5/31/2015 | 9:13:46 PM
Re: As the Old saying goes..
In my opinion quality and cost are more important. Speed will lead towards quality issues.
StaceyE
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StaceyE,
User Rank: Ninja
5/31/2015 | 4:06:50 PM
Re: As the Old saying goes..
Haha...funny, you know cost will always be number one. Speed or quality will always take the backseat to cost...and unfortunately quality often gets left behind for speed.
StaceyE
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StaceyE,
User Rank: Ninja
5/31/2015 | 4:05:40 PM
Re: Risk
There should ALWAYS be a contingency plan in place when taking any risk, business or otherwise!
StaceyE
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StaceyE,
User Rank: Ninja
5/31/2015 | 4:04:26 PM
Re: A common thread...
Great point! Sometimes accuracy is much more important than speed.
asksqn
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asksqn,
User Rank: Ninja
5/30/2015 | 2:48:20 PM
Pfft!
I think Walmart should focus on keeping its self-checkout POS stations in operable condition before it worries about anything else.  As is, those things are constantly out of order.  And management doesn't like to bring in more than 1 employee to run register for every 50 customers standing on the checkout line.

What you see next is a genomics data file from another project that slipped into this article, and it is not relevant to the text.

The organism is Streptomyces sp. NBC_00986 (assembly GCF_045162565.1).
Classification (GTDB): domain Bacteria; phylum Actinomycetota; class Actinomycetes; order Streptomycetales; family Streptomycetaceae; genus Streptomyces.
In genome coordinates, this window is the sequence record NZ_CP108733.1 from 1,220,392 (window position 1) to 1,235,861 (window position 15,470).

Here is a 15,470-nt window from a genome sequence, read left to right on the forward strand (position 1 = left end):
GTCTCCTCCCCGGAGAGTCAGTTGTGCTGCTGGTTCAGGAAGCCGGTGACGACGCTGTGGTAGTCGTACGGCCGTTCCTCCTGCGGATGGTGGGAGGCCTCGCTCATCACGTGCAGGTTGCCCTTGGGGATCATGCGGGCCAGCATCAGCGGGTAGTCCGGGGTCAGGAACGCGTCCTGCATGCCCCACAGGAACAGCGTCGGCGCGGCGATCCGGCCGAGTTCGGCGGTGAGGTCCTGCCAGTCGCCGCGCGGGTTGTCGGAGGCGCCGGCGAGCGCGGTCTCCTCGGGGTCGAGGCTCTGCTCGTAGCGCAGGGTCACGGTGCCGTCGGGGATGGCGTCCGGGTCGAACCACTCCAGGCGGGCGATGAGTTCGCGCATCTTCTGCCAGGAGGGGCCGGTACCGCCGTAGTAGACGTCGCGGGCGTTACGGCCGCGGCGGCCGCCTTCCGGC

mdortch570
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mdortch570,
User Rank: Strategist
5/28/2015 | 10:45:57 AM
Re: A common thread...
Mom always said I was naively optimistic, but I believe that the speed focused on by several of the tech leaders featured here can be a win, if it's done right. I'm reiminded of the day I didn't sleep through a high-school physics class, and learned the difference between vector and scalar quantities. Speed of IT transformation is essential, IF it has a specific direction, or goal. And that goal should always be improvement of agility, resilience, and/or trustworthiness ("ART") of an enterprise. 

Little if anything transpires faster than the speed of human thought. So if the direction of IT transformation is well thought out and focused on improving business operations, speed will thrill, not kill. But speed without clear direction is nothing more than a major catastrophe waiting to happen.